Mazda Trucks 1987-1993 Repair Guide

Fuel and Engine Oil Recommendations



See Figures 1, 2 and 3

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Fig. Fig. 1: Lubricant specifications sticker located on the underside of the hood-MPV shown

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Fig. Fig. 2: Engine oil viscosity chart

The recommended oil viscosities for sustained temperatures ranging from below 0°F (-20°C) to above 32°F (0°C) are listed in this Section. They are broken down into multi-viscosity and single viscosities. Multi-viscosity oils are recommended because of their wider range of acceptable temperatures and driving conditions.

Mazda recommends that SAE 5W-30 viscosity engine oil should be used for all climate conditions, however, SAE 10W-30 is acceptable for vehicles operated in moderate to hot climates.

When adding oil to the crankcase or changing the oil or filter, it is important that oil of an equal quality to original equipment be used in your truck. The use of inferior oils may void the warranty, damage your engine, or both.

The SAE (Society of Automotive Engineers) grade number of oil indicates the viscosity of the oil (its ability to lubricate at a given temperature). The lower the SAE number, the lighter the oil; the lower the viscosity, the easier it is to crank the engine in cold weather but the less the oil will lubricate and protect the engine in high temperatures. This number is marked on every oil container.

Oil viscosities should be chosen from those oils recommended for the lowest anticipated temperatures during the oil change interval. Due to the need for an oil that embodies both good lubrication at high temperatures and easy cranking in cold weather, multigrade oils have been developed. Basically, a multigrade oil is thinner at low temperatures and thicker at high temperatures. For example, a 10W-40 oil (the W stands for winter) exhibits the characteristics of a 10 weight (SAE 10) oil when the truck is first started and the oil is cold. Its lighter weight allows it to travel to the lubricating surfaces quicker and offer less resistance to starter motor cranking than, say, a straight 30 weight (SAE 30) oil. But after the engine reaches operating temperature, the 10W-40 oil begins acting like straight 40 weight (SAE 40) oil, its heavier weight providing greater lubrication with less chance of foaming than a straight 30 weight oil.

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Fig. Fig. 3: Look for the API oil identification label when choosing your engine oil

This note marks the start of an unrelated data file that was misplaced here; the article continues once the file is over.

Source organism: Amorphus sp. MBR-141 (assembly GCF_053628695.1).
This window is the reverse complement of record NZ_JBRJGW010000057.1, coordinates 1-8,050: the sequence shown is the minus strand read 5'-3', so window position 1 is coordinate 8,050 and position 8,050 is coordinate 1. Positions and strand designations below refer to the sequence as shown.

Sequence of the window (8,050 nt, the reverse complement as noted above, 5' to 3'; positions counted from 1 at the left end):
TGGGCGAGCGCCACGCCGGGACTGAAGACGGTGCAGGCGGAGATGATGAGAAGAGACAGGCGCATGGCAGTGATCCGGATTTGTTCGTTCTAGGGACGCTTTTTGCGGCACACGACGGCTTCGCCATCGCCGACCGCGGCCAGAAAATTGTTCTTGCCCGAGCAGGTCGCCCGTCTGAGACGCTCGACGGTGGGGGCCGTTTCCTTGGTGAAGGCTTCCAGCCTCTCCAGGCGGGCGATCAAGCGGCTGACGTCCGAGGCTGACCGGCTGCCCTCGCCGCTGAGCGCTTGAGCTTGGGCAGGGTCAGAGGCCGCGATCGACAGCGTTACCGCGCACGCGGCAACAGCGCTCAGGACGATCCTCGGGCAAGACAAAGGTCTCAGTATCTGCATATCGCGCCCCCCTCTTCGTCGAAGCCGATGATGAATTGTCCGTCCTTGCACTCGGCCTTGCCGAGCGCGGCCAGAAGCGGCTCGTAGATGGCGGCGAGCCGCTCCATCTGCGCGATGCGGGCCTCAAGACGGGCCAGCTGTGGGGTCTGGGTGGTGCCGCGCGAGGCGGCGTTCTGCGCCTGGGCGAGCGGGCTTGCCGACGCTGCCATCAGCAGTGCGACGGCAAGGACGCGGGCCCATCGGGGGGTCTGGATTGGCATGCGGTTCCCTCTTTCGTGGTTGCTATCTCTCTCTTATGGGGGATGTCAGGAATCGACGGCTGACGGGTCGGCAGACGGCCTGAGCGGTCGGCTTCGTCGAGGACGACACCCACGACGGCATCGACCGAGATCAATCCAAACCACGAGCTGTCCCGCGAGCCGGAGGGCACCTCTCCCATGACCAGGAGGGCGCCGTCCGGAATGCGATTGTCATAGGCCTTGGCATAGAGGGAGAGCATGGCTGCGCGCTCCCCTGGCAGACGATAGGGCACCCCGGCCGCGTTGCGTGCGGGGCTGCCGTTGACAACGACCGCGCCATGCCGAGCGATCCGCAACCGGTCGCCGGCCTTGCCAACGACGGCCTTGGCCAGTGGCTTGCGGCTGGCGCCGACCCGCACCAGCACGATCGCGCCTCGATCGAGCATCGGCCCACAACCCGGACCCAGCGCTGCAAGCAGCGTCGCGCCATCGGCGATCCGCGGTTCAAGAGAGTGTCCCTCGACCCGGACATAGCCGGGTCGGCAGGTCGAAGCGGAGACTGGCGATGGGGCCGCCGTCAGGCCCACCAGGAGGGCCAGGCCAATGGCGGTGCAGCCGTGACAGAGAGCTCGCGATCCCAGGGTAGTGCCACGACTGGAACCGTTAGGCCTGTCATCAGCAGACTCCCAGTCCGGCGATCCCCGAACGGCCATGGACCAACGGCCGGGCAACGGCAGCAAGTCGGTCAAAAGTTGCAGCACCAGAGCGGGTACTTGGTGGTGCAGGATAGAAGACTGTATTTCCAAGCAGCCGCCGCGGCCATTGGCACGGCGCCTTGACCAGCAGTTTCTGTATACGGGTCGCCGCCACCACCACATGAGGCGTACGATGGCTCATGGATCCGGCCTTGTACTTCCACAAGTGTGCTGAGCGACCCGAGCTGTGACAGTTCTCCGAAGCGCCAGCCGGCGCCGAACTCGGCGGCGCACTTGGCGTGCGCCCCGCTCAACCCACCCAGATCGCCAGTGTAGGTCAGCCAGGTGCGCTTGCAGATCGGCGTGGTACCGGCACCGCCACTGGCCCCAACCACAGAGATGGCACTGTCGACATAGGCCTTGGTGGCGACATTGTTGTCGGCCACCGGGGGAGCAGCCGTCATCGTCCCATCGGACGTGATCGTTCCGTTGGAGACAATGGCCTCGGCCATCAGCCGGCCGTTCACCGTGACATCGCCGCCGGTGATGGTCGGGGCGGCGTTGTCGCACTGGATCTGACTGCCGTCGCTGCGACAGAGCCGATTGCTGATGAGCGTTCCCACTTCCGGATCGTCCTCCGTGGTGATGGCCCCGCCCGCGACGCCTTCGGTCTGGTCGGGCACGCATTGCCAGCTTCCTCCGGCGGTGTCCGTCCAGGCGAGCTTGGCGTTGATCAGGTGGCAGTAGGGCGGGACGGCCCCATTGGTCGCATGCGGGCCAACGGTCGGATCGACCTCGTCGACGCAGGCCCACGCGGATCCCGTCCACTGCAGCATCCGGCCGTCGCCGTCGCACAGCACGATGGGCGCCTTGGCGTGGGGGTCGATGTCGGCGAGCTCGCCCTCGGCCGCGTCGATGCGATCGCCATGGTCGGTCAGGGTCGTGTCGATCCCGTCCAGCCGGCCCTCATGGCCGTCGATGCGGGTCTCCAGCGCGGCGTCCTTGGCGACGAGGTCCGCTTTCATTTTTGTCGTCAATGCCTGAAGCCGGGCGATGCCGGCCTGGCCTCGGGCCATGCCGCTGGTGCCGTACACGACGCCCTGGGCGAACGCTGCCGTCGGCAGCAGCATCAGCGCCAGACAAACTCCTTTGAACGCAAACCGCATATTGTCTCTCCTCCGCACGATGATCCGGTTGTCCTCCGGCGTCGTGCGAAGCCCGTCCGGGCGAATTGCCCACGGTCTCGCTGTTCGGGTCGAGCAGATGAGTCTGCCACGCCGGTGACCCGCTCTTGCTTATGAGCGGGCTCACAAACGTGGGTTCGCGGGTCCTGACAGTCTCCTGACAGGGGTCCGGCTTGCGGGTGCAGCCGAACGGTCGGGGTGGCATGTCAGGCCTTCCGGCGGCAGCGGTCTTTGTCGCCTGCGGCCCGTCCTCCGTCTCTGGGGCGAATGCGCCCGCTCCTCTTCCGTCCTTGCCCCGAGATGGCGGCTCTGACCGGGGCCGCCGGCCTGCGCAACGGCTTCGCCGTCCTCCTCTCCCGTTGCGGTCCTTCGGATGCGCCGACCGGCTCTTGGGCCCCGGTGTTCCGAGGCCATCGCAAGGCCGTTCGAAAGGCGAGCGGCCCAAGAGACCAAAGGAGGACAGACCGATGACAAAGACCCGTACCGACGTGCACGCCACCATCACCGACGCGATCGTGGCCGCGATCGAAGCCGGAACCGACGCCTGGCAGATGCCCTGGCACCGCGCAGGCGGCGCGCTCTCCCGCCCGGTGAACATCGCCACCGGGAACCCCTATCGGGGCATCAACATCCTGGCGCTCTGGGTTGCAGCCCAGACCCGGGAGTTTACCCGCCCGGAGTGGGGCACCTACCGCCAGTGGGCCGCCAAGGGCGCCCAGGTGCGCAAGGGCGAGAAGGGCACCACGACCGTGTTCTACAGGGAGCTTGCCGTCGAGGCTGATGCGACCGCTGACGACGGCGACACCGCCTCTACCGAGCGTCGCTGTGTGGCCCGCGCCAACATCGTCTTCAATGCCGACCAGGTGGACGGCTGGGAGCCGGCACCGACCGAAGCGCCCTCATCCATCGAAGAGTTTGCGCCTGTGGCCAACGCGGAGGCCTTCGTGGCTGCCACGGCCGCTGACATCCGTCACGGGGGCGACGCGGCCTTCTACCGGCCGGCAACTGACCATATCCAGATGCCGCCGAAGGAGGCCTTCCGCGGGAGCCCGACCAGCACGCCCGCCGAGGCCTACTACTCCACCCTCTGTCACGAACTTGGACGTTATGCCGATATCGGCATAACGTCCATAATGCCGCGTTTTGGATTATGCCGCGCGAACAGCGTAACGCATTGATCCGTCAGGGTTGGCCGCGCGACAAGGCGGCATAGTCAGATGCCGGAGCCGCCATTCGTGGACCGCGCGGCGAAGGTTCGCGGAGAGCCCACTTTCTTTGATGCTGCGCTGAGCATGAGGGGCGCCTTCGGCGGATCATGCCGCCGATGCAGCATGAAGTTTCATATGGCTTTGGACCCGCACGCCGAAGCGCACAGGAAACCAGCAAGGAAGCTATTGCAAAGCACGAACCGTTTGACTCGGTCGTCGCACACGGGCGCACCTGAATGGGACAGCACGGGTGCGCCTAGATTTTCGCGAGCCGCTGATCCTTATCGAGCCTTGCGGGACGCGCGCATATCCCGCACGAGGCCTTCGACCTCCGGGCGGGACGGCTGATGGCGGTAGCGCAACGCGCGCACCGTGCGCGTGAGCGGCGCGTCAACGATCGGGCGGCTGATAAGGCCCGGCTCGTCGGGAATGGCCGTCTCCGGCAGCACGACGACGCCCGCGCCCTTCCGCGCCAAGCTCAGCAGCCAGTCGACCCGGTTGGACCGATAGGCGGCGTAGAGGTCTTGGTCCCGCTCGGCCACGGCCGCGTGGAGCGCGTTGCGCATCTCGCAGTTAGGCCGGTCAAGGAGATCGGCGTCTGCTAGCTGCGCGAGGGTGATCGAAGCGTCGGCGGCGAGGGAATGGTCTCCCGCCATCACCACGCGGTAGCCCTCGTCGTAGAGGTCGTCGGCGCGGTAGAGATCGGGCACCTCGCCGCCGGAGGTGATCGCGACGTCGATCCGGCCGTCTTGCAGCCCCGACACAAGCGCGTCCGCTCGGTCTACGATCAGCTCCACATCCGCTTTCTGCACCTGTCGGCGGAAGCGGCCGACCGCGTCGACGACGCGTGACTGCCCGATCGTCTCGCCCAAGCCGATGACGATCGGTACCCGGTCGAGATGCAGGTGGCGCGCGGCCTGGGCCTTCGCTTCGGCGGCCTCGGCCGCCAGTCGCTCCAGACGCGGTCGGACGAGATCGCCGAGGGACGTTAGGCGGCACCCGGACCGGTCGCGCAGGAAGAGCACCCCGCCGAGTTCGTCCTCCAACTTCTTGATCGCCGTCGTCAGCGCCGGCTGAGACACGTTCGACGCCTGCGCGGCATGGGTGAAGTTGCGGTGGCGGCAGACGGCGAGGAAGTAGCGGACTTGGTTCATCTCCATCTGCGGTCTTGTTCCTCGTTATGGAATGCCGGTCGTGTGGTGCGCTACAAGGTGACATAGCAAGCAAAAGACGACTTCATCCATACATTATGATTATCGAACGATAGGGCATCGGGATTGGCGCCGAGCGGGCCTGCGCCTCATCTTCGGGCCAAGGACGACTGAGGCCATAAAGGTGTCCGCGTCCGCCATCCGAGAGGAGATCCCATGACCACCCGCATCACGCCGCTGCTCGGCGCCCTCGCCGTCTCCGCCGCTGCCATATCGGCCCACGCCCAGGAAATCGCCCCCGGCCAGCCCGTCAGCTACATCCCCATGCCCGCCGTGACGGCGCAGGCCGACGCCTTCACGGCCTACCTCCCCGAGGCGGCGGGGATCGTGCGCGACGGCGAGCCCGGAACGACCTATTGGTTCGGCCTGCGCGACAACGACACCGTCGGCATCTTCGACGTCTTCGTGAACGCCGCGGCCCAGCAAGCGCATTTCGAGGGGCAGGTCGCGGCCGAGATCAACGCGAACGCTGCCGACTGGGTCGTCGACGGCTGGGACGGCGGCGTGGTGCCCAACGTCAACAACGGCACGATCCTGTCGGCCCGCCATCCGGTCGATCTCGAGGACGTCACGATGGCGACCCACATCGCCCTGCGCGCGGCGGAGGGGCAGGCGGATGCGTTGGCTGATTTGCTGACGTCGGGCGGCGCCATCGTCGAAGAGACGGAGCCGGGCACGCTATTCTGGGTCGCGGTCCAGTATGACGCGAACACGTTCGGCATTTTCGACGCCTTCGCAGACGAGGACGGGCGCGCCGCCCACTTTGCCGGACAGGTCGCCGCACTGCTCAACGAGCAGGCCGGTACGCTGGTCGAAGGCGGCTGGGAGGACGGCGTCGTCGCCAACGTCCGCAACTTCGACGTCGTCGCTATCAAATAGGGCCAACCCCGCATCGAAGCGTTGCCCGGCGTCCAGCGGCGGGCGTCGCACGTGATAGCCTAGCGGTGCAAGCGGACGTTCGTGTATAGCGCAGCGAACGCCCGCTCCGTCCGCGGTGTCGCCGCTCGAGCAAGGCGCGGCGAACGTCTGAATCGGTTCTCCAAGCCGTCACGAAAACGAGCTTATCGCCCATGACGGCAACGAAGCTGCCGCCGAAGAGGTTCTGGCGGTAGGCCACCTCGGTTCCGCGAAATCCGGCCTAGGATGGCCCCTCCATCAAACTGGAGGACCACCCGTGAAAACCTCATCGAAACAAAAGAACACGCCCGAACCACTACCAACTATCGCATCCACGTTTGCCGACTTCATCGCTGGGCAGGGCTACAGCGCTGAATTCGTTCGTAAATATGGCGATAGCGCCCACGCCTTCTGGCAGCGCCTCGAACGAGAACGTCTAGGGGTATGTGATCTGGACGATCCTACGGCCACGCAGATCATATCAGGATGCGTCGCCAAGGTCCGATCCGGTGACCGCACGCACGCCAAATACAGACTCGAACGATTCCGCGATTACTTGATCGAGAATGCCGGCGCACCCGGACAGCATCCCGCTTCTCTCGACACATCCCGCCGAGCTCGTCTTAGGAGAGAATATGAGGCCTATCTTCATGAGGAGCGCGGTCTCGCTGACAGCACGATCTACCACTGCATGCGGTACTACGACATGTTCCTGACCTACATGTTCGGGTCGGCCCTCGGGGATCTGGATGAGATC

The API (American Petroleum Institute) designations, also found on the oil container, indicates the classification of engine oil used under certain given operating conditions. Only oils designated for use Service SG heavy duty detergent should be used in your truck. Oils of the SG type perform may functions inside the engine besides their basic lubrication. Through a balanced system of metallic detergents and polymeric dispersants, the oil prevents high and low temperature deposits and also keeps sludge and dirt particles in suspension. Acids, particularly sulfuric acid, as well as other by-products of engine combustion are neutralized by the oil. If these acids are allowed to concentrate, they can cause corrosion and rapid wear of the internal engine parts.

Non-detergent motor oils or straight mineral oils should not be used in your Ford gasoline engine.

Synthetic Oil

There are many excellent synthetic and fuel-efficient oils currently available that can provide better gas mileage, longer service life, and in some cases better engine protection. These benefits do not come without a few hitches, however; the main one being the price of synthetic oils, which is three or four times the price per quart of conventional oil.

Synthetic oil is not for every truck and every type of driving, so you should consider your engine's condition and your type of driving. Also, check your truck's warranty conditions regarding the use of synthetic oils.

High mileage engines are the wrong candidates for synthetic oil. Older engines with wear have a problem with synthetics: they "use" (consume during operation) more oil as they age. Slippery synthetic oils get past these worn parts easily. If your engine is "using" conventional oil, it will use synthetics much faster. Also, if your truck is leaking oil past old seals you'll have a much greater leak problem with synthetics.


All of these vehicles must use lead-free gasoline. It is recommended that these vehicles avoid the use of premium grade gasoline. This is due to the engine control system being calibrated towards the use of regular grade gasoline. The use of premium grades may actually cause driveability problems. Also, Mazda advises against the use of gasoline with an octane rating lower than 87 which can cause persistant and heavy knocking, and may cause internal engine damage.


If you plan to drive your vehicle outside the United States or Canada, there is a possibility that fuels will be too low in anti-knock quality and could produce engine damage. It is wise to consult with local authorities upon arrival in a foreign country to determine the best fuels available.